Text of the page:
* Jan 14-27 like-for-like sales down 10 pct
* 26 weeks to March 2 like-for-like sales up 3 pct
* Sees H1 pretax profit of 120 mln pounds vs forecast 130 mln pounds
* CEO says company “in good shape” despite warning
* Shares down 11 percent
By James Davey
LONDON, March 4 (Reuters) - British department store group Debenhams said on Monday it expected profits in the first half of its 2012-13 year to fall about eight percent short of forecasts after a blanket of snow smothered January sales.
Shares in Britain’s second-largest department store group fell 11 percent to 84 pence by 1242 GMT after it said in an unscheduled trading update that it expected pretax profit for the 26 weeks to March 2 to be around 120 million pounds ($180 million).
“What you have to remember is that the snow fell across the whole country, the trading period that was disrupted was smack bang in the middle of the January sale and it covered the month end of January which is a strong trading period,” Chief Executive Michael Sharp told Reuters.
With Britain teetering on a third recession in four years retailers have been finding the going tough as consumers fret over job security, a squeeze on incomes and government cuts.
Debenhams did have a decent Christmas and said it was trading well in January before the first significant fall of snow in almost a year hit the country. Analysts had forecast a consensus pretax profit of about 130 million pounds.
In an attempt to recover the lost sales Debenhams introduced additional promotional events in February, focused on Valentine’s Day, the school half-term holiday and the month end.
These drove incremental sales but did not fully recover those lost to the snow and came at a cost to profit margins.
The firm said that while sales at stores open over a year grew by about 3 percent in the 26 weeks to March 2, during the snow-affected period of Jan. 14-27 UK like-for-like sales fell about 10 percent.
Debenhams said gross margin for the first half will be about 20 basis points lower than last year, while for the full-year it was more likely to be flat, rather than the 10 basis points increase guided to in the firm’s Jan. 8 update.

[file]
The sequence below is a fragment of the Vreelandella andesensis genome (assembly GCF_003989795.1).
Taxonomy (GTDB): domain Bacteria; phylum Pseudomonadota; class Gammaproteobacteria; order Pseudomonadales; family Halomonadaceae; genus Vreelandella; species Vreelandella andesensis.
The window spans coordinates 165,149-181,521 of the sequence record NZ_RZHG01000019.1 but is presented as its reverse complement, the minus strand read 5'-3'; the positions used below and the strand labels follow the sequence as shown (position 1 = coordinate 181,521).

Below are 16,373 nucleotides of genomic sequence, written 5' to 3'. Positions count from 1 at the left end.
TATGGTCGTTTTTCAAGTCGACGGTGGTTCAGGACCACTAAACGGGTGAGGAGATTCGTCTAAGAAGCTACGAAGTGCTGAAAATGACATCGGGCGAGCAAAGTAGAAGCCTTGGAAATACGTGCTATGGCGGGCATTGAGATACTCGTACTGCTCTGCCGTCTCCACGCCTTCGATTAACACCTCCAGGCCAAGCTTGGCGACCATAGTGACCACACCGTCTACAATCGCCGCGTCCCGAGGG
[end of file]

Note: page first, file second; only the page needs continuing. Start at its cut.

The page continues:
“Our sense had been that weekly volatility has been a fact of life and that, with Christmas and the early part of the January sales out of the way, the sector would navigate the snow without profit warnings,” said Sanjay Vidyarthi, analyst at Espirito Santo Investment Bank.
Weekly data from rival and British department store leader John Lewis has shown it coped much better with the snow, recording total sales rises of 6.7 percent and 9.8 percent in the weeks to Jan. 19 and Jan. 26 respectively.
Sharp suggested Debenhams was disproportionately impacted because its over 150 stores are nationwide, whereas John Lewis is south east biased. Also Debenhams’ online presence is less significant, with its stores providing 88 percent of total sales, while for John Lewis it is about 75 percent.
The CEO said the firm had won market share in the first half and expected sales to grow in the second half, on the back of a strong spring/summer collection and the benefits of refurbished stores coming through.
“We’re in good shape, I‘m absolutely clear that the issue that’s affected us is directly attributable to snow,” he said.
Debenhams’ full year guidance on costs, capex, dividends and its share buyback programme was maintained. Shares had been up 28 percent over the last year before Monday’s profit warning.
Panmure Gordon analyst Jean Roche cut her full year pretax profit forecast to 156.4 million pounds from 166.4 million pounds and her price target to 104 pence from 112 pence.
Analysts said investors were reading across to Marks & Spencer, Britain’s biggest clothing retailer, whose shares were down 2 percent.
“We sense that M&S will have continued to have lost market share but possibly held margins,” said Vidyarthi.